When a client asks us to help them to define what their data governance strategy should be, we like to turn to one of the oldest clichés in our industry – that data is the new oil. If data is the new oil, then consider those in data governance to be the site managers and operations teams who make sure that the oil is extracted efficiently, safely and profitably.
Data governance is not about stopping members of staff from doing things with data. Best practice in data governance is about exercising positive control over every element of the data held by a company through pro-active management which includes planning, monitoring, and enforcement.
Data governance should support a business, by helping that business to achieve its strategy and vision by defining and communicating both data strategies and policies. It is about understanding and promoting the company's data assets, tracking and enforcing legal compliance and managing the data and any problems relating to its use and storage. Data governance needs to work in every area of a company and is not the sole domain of the data operations or data science teams - or the legal or IT departments.
Developing a data policy
Data governance can only work effectively when an established set of rules and policies are explicitly defined. This establishing of rules is similar to how a state runs a country, and for the same reason - to avoid chaos, ensuring everything is orderly with clear guidelines for how to do things and what to do when things go wrong, and ultimately for the betterment of all. Companies need to take full responsibility for all the data in their care and for how they share that data. So there must be policies concerning all personally identifiable information and how, whenever the company holds it, how employes should use and with whom they should share it.
It is vital to have these policies and rules written out and in place. However, written procedures are not sufficient unless the company fully incorporates them into the business culture and values of the company. All staff should be made fully aware of what these policies state, alongside their personal responsibility concerning policy compliance.
Governance policies also demonstrate to customers and potential customers, among others, that there are rigorous standards around the use of data within the business, and that data - particularly customer data - is respected.
Having a policy in place mitigates the impact of any data breach, loss or theft, as well as reducing the risk of this happening in the first place. Let's imagine a TV data breach has occurred at an organization. Compare the following two scenarios. In the first case, no data policy was in place. It takes a while to identify the low-level employee responsible for the breach. While s/he had made a mistake, it turns out s/he was new and hadn't received any training about the consequences of making such a mistake. And s/he could hardly be held responsible for the fact that a lot of PII data, which the company had failed to anonymize, was captured by the hackers. Who was responsible for the PII data? Nobody is sure. In the second scenario, everything is very different as those who wrote the governance policies had spent a lot of time thinking about data breaches. It is much less likely the breach would have occurred at all as the training of new staff in the norms of how the company treats its data would have both made mistakes less likely to happen and would have meant the staff member who made a mistake immediately reported the problem to his or her manager. Knowing a mistake had been made would have allowed the company to close the vulnerability before a breach occurred.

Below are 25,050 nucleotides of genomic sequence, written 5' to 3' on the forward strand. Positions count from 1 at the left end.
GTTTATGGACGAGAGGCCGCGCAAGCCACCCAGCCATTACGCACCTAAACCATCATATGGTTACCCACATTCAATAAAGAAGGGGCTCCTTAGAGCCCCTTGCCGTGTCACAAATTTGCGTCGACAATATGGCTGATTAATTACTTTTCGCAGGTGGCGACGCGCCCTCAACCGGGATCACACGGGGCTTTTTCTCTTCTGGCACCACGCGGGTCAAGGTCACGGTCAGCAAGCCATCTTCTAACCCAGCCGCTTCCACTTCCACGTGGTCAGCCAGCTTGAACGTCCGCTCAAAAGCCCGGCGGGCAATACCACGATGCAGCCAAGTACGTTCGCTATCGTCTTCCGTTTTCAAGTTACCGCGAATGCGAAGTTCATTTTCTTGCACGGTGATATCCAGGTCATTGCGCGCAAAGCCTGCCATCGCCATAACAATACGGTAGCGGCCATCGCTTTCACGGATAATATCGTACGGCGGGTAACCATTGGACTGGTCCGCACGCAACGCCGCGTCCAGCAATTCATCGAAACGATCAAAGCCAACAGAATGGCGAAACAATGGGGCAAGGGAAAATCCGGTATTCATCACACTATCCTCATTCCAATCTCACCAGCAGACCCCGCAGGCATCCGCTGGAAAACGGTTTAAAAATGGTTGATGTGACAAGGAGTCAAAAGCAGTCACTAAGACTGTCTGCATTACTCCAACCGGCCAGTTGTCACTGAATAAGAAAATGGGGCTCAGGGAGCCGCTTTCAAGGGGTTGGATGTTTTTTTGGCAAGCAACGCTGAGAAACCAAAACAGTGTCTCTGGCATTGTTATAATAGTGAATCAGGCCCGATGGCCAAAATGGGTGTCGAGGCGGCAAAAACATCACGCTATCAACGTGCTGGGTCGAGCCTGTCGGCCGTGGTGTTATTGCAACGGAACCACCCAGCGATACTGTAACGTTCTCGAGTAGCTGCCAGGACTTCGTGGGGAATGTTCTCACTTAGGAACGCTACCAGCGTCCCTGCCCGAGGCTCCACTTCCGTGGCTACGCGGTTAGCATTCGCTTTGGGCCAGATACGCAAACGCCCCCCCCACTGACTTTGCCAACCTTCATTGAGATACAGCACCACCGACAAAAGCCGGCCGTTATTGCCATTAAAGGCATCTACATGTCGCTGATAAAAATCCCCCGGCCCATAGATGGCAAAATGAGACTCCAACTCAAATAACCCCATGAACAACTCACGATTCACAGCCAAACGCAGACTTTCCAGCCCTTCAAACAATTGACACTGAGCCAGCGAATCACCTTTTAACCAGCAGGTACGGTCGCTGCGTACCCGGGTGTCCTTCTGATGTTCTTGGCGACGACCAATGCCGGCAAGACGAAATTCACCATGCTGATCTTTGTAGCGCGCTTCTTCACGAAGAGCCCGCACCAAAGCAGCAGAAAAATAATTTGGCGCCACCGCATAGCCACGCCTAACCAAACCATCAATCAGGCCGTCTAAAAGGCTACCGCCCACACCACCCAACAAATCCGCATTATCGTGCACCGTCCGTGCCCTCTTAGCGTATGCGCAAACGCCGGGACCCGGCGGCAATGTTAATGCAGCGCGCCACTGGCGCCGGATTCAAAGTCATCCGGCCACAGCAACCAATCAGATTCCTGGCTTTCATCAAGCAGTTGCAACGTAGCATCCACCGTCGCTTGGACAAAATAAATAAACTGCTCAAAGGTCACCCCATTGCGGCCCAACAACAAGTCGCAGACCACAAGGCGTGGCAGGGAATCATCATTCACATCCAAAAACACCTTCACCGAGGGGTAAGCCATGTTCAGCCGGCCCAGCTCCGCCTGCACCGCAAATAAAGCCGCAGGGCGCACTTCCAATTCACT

Appointing a data steward
Data governance begins by appointing a data steward. S/he needs to control and manage the data per both company policy and any legal requirements, such as GDPR, and his/her responsibilities need to include all aspects of the data lifecycle, including collection, storage, quality, security, access, usage and licensing. These responsibilities can include, but are not limited to: • Creating a gateway structure for any new requests for data usage. • Devising a standard procedure for dealing with any new requests to ship data to third-parties outside the business • Approving any changes that occur, or requests made to change existing in/out data feeds. • Devising or approving all key policies and processes, as well as any changes made over time to these policies and procedures. • Promoting a data science culture across all areas of the business so that all employees understand the value of the data -although the steward should have the support of senior management for this endeavor.
Benefits of data governance
Data governance is a necessity for even smaller companies that are trying to embark on a TV analytics program – but members of staff should not view it as a chore. Data governance brings multiple benefits for companies: • Increased control of the data and hence of how the company operates, with this control in the hands of high-level executives • Understanding the rules of the road. With good data governance, it becomes much easier to see what is possible and what isn't. • Insulation from, and reduced risk of, data breaches, hacking, etc. • Increased accountability. With good data governance, it becomes much easier to see who is responsible for what, meaning things don’t get dropped or missed. • Across the board, the entire team will get a much better sense of the value of the company's data and why they need to get tasks such as manual data inputs right every time. Members of staff will also trust in the data and the data processes more than before.